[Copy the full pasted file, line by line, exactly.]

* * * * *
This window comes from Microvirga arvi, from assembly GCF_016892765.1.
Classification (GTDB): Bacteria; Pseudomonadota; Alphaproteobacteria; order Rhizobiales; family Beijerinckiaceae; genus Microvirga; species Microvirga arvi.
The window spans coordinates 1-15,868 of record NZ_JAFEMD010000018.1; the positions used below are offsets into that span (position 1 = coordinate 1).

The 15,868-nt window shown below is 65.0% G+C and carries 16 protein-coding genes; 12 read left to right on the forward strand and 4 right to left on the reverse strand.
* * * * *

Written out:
This window comes from Microvirga arvi, from assembly GCF_016892765.1.
Classification (GTDB): Bacteria; Pseudomonadota; Alphaproteobacteria; order Rhizobiales; family Beijerinckiaceae; genus Microvirga; species Microvirga arvi.
The window spans coordinates 1-15,868 of record NZ_JAFEMD010000018.1; the positions used below are offsets into that span (position 1 = coordinate 1).

The 15,868-nt window shown below is 65.0% G+C and carries 16 protein-coding genes; 12 read left to right on the forward strand and 4 right to left on the reverse strand.